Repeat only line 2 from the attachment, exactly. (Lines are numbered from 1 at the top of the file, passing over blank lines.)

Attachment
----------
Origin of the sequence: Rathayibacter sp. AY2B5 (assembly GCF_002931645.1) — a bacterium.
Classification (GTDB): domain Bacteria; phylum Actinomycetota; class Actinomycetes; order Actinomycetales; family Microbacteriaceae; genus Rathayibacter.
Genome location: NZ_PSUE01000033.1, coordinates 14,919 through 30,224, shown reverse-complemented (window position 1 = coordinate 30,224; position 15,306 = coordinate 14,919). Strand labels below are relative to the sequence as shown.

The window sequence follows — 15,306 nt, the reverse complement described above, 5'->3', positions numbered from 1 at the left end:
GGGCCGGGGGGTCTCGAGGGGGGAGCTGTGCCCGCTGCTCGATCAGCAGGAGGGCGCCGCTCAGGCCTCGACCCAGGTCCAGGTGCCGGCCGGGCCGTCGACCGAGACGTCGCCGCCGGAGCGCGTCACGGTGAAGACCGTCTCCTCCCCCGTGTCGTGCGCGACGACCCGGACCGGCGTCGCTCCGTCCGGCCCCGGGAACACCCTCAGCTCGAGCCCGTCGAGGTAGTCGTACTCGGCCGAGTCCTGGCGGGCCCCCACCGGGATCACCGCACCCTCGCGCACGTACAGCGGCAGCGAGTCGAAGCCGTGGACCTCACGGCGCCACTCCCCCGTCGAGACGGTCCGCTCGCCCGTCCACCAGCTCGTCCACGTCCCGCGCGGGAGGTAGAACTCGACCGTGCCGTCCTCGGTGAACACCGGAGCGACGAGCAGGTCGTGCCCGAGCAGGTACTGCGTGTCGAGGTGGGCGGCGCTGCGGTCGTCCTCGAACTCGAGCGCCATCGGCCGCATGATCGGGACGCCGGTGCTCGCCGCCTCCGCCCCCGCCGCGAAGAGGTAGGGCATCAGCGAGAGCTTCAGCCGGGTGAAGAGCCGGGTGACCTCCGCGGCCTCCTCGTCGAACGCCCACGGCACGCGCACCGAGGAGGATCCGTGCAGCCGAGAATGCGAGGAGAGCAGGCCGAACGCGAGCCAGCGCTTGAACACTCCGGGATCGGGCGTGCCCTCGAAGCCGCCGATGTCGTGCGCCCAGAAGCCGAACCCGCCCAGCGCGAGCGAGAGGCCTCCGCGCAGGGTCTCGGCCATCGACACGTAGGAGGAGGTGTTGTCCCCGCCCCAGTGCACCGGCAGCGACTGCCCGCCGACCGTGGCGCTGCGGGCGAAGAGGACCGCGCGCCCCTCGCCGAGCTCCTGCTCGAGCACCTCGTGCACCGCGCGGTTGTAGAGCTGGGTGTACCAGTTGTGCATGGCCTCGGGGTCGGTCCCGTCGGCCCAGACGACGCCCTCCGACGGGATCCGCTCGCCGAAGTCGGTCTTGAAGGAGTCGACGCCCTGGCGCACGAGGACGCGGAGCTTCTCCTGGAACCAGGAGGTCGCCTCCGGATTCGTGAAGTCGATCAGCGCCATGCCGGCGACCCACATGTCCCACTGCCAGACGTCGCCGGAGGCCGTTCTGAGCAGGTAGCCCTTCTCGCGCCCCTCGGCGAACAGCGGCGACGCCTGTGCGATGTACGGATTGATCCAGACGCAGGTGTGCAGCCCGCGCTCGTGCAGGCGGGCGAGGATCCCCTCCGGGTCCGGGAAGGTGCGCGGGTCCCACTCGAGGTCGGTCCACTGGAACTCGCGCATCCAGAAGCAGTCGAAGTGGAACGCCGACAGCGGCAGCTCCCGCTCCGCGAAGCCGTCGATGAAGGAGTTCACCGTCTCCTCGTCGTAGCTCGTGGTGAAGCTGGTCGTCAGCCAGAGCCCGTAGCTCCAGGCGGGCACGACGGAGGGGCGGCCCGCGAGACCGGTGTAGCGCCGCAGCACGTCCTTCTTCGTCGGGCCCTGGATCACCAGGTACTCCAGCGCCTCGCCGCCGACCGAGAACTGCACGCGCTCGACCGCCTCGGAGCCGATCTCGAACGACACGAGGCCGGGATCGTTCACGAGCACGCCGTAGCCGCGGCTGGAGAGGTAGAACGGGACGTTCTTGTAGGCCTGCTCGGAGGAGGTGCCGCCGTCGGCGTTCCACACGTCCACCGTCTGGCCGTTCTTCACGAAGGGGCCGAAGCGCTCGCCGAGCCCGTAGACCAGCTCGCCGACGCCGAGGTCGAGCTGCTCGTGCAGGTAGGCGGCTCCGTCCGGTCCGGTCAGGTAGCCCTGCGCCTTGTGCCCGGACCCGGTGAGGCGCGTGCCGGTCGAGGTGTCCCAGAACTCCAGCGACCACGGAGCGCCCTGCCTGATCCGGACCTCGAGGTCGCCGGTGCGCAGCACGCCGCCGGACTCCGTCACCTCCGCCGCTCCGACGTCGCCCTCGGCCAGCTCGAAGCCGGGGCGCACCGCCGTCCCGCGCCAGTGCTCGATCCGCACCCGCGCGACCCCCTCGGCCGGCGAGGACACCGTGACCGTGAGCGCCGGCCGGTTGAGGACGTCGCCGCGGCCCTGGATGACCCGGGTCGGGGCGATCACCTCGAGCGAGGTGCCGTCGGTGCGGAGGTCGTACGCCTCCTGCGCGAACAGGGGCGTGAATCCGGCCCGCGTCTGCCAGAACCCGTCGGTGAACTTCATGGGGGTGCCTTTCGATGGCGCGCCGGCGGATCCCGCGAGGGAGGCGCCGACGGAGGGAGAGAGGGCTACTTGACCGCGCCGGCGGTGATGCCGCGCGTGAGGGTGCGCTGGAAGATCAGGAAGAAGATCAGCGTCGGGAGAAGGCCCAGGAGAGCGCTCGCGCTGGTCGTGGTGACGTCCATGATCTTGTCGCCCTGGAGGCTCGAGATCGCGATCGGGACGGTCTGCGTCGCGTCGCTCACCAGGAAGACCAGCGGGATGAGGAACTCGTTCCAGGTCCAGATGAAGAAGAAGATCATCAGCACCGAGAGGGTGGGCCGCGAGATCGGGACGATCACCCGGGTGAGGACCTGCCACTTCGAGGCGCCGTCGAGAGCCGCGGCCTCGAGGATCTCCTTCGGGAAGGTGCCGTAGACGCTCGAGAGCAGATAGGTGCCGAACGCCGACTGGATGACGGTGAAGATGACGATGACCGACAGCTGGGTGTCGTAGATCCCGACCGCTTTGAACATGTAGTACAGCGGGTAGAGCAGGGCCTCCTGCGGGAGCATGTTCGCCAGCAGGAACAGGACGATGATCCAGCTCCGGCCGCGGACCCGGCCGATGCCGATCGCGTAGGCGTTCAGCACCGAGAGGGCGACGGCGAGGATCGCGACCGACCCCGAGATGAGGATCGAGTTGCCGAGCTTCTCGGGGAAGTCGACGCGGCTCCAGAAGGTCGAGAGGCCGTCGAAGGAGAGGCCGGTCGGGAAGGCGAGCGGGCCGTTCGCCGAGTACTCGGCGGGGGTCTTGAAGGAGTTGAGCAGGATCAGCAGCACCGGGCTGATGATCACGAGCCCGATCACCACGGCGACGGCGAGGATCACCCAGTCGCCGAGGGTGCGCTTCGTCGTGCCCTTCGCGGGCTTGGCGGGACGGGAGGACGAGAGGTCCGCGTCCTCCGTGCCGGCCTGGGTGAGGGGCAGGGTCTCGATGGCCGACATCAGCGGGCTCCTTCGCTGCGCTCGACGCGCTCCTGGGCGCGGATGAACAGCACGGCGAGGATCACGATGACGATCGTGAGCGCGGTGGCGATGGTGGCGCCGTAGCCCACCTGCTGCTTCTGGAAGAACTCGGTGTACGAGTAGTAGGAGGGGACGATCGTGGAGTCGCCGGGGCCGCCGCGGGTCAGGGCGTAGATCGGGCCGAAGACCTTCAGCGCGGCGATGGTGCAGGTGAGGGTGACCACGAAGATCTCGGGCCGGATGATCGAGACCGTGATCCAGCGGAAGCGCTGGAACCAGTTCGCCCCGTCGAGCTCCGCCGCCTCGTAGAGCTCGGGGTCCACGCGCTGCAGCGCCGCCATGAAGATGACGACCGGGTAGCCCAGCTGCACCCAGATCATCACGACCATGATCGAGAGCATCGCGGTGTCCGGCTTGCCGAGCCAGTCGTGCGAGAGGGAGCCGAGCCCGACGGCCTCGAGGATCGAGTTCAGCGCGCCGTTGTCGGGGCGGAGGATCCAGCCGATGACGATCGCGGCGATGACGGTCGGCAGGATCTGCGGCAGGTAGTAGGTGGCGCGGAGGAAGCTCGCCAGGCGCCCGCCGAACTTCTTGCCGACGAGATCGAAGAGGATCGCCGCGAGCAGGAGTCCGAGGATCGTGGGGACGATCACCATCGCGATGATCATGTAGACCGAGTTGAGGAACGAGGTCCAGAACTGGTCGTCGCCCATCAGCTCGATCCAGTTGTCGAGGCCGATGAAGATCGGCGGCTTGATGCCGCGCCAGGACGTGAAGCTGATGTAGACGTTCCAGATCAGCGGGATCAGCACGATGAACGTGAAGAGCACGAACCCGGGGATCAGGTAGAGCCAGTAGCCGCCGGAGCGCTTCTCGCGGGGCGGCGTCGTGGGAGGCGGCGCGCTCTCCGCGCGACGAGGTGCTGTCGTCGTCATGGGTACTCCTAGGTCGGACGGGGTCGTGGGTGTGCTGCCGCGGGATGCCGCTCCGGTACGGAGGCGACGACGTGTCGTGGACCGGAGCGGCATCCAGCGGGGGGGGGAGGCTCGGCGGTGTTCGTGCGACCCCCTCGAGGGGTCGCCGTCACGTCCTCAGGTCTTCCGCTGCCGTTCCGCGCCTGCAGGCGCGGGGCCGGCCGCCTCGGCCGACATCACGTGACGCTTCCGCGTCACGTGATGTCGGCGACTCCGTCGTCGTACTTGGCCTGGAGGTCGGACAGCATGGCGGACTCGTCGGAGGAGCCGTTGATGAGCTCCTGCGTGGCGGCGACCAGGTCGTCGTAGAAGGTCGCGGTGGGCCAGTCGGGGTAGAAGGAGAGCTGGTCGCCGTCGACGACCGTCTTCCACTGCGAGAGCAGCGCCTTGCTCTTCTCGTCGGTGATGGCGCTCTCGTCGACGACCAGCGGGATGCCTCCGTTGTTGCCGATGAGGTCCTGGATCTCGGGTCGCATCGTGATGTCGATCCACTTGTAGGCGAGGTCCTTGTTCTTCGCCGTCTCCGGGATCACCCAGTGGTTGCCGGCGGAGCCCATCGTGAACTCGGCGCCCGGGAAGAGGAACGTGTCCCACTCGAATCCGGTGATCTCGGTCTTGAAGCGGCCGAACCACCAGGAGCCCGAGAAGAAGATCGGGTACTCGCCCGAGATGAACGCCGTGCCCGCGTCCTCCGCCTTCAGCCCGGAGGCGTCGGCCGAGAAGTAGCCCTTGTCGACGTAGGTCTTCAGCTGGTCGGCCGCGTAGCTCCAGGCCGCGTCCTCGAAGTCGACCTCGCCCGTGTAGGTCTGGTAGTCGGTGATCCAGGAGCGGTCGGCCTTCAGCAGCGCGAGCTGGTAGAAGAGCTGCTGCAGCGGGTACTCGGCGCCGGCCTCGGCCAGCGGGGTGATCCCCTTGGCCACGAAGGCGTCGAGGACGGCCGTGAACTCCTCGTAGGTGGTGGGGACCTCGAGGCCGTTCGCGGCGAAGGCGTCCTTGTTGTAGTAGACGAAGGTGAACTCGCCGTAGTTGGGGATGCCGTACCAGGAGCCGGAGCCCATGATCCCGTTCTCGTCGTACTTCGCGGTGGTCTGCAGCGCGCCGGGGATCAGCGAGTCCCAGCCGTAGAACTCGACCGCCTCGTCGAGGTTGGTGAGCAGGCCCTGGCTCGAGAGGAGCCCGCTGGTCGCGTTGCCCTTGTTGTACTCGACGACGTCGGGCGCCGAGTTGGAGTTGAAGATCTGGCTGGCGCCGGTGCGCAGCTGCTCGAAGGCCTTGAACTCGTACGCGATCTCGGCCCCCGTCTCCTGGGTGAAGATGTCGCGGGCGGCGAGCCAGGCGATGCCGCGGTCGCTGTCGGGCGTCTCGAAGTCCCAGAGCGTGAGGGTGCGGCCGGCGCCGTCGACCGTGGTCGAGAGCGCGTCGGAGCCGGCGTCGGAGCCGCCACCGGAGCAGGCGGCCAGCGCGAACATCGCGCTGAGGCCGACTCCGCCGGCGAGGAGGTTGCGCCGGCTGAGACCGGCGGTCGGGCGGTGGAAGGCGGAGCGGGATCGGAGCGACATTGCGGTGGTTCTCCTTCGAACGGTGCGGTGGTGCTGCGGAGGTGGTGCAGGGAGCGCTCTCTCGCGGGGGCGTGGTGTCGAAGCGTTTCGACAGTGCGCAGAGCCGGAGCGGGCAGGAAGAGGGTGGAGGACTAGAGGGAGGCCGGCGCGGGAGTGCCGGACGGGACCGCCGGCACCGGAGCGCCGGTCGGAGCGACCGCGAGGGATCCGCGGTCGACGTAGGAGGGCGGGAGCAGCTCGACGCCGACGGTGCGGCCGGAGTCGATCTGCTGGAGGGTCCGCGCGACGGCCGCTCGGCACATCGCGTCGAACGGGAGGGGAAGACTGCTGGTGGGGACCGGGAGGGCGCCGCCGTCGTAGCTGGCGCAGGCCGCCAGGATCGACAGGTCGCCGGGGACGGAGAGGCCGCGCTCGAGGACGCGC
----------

Classification (GTDB): domain Bacteria; phylum Actinomycetota; class Actinomycetes; order Actinomycetales; family Microbacteriaceae; genus Rathayibacter.